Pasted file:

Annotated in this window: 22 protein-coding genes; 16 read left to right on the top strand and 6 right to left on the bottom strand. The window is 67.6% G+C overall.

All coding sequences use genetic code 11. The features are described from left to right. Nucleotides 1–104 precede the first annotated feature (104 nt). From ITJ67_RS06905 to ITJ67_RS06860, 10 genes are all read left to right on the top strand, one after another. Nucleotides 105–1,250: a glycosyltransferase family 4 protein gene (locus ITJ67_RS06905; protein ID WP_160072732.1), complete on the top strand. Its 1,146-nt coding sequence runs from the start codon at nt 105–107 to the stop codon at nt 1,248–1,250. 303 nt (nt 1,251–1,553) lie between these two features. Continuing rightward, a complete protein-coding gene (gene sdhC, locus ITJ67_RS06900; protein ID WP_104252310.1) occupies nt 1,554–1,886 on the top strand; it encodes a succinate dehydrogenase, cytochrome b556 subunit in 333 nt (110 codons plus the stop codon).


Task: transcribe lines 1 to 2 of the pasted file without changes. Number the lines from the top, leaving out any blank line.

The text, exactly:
Annotated in this window: 22 protein-coding genes; 16 read left to right on the top strand and 6 right to left on the bottom strand. The window is 67.6% G+C overall.

All coding sequences use genetic code 11. The features are described from left to right. Nucleotides 1–104 precede the first annotated feature (104 nt). From ITJ67_RS06905 to ITJ67_RS06860, 10 genes are all read left to right on the top strand, one after another. Nucleotides 105–1,250: a glycosyltransferase family 4 protein gene (locus ITJ67_RS06905; protein ID WP_160072732.1), complete on the top strand. Its 1,146-nt coding sequence runs from the start codon at nt 105–107 to the stop codon at nt 1,248–1,250. 303 nt (nt 1,251–1,553) lie between these two features. Continuing rightward, a complete protein-coding gene (gene sdhC, locus ITJ67_RS06900; protein ID WP_104252310.1) occupies nt 1,554–1,886 on the top strand; it encodes a succinate dehydrogenase, cytochrome b556 subunit in 333 nt (110 codons plus the stop codon).